“If you make any pretense at all of being my friend,” roared Kenny in a flash of temper, “will you do me the favor of assuming that I’m serious? I’m not drunk. I’m not insane. I’ve slept the night through. And I’m tired and terribly in earnest.”
“You did say your ward.”
“I did. Mr. Craig—the uncle, you remember, an invalid—died. And he’s made me the guardian of his niece—”
“The poor boob.” Garry’s voice was sad and sincere.
“Garry! Are you or are you not my friend?”
“Then listen. Next I want you to ask Max Kreiling for the name and address of the French woman he knows who teaches music—”
“Just a minute, Kenny, old man. Let me say this all after you. I am to cash your check for four thousand dollars in old bills. Ragged if possible. I am to send it registered and special delivery to Craig Farm. I am to call up Ann and tell her about your—your ward. And I’m to ask Max for the name of the French woman who teaches music.”
“Right. Garry, has Brian been back?”
“No. John Whitaker may have heard from him. I don’t know. I haven’t seen him. Oh, by the way, Kenny, Joe Curtis was in here blazing up and down my studio. Said you promised to paint his wife’s portrait. What’ll I tell him?”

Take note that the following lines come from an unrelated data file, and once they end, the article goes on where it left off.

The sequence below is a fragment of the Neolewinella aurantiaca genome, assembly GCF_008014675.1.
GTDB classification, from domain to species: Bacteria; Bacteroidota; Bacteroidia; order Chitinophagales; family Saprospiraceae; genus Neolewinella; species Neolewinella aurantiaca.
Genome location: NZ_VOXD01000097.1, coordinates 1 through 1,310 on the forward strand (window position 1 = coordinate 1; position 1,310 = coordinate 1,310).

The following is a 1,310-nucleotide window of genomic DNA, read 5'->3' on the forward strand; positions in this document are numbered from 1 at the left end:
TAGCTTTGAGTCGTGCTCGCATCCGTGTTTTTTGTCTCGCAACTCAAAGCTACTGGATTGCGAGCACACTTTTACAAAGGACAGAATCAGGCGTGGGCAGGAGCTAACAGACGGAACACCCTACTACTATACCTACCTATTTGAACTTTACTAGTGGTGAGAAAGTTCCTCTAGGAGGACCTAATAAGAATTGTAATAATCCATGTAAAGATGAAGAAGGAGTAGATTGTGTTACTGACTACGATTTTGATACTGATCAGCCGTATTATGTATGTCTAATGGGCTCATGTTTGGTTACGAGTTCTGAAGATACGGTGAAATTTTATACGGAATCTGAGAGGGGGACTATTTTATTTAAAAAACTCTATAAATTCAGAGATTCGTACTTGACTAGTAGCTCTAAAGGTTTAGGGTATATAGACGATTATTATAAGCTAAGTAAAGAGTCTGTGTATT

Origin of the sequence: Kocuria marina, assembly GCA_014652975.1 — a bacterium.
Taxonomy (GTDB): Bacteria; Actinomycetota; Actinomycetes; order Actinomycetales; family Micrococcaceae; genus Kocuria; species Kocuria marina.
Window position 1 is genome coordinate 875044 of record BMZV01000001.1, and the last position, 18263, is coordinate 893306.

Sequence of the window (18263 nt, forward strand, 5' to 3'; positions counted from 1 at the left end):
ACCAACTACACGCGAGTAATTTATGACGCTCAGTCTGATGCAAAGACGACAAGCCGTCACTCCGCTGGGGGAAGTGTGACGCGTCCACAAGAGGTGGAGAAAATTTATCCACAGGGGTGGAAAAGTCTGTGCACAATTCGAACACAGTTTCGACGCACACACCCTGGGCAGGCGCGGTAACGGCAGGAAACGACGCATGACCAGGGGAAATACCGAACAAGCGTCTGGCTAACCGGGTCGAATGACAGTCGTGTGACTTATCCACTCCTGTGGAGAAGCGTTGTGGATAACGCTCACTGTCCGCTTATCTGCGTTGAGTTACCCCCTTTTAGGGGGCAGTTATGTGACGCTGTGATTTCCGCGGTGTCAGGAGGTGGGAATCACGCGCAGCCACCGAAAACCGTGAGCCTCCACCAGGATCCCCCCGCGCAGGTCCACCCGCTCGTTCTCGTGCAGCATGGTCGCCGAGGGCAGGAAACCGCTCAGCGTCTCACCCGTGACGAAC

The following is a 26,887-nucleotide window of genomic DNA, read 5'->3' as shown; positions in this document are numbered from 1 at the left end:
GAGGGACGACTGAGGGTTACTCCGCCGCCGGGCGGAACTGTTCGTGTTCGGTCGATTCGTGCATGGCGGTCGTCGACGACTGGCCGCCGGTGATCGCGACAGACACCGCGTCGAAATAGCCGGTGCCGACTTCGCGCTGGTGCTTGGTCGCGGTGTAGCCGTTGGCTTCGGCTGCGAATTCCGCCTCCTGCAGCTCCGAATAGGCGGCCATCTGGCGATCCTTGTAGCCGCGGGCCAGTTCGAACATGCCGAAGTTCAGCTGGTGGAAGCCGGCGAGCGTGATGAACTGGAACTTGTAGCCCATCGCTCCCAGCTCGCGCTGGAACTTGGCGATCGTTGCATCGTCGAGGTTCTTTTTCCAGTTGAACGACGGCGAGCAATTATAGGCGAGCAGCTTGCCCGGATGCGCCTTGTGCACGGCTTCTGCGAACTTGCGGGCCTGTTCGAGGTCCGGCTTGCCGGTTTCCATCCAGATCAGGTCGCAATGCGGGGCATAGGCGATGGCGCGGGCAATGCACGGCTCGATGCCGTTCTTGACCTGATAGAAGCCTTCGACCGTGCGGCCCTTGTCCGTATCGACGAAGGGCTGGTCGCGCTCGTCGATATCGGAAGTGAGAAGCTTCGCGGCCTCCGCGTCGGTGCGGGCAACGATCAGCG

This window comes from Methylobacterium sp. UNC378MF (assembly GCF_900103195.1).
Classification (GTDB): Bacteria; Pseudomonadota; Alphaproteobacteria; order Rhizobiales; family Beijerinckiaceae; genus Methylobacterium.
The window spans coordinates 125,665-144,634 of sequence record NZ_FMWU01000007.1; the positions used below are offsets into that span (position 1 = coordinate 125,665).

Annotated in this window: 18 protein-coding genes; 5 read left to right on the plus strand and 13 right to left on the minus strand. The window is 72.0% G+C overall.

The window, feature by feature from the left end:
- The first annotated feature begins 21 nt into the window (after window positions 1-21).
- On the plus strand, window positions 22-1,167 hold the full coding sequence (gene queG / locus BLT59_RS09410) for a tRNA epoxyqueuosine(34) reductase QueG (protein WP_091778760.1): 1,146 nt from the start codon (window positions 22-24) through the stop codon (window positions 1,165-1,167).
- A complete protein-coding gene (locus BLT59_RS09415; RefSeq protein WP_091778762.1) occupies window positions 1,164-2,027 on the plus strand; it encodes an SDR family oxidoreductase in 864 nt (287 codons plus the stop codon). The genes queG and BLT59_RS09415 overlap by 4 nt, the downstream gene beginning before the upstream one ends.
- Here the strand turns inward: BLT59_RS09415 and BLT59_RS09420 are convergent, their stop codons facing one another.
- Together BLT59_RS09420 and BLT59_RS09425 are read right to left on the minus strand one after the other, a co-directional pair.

“Tell him,” said Kenny, “to go to—No, never mind. I’ll be needing to work. Tell him I’ll be back in New York positively by the end of next week.”
He was passionately glad in the week that followed that Fate, prodigal in her gifts to him, had made him too an actor with a genius for convincing. For he had to go on digging dots, feigning wild excitement when his heart was cold within him. He hated spades. He hated dirt. He almost hated Hughie, who went from dot to dot upon the chart with unflagging zeal and system. Kenny himself dug anywhere at any time and moodily escaped when he could to write letters. He was getting his plans in line for departure.
He had settled the problem of the doctor, after an interval of bitter struggle, with a combination of fact and fancy. He said truthfully that the doctor had rejected all notions of buried money with his usual air of weariness. He added untruthfully—and with set teeth he challenged the Angel Gabriel to settle the tormenting problem in any other way—that the doctor had conceded the probability of Adam’s burying money though he had had but a few thousand dollars at best to bury.
“That,” said Hughie, “is enough to dig for!” And he went on with his digging.
The need was desperate and Kenny did his best. Of the doctor’s story of Adam and Cordelia Craig he told enough. And he kept on talking miser’s gold when he hated the name of it. His air of excitement, said Hughie who talked endlessly of dots, dug and dreamed them, kept them all upon their toes.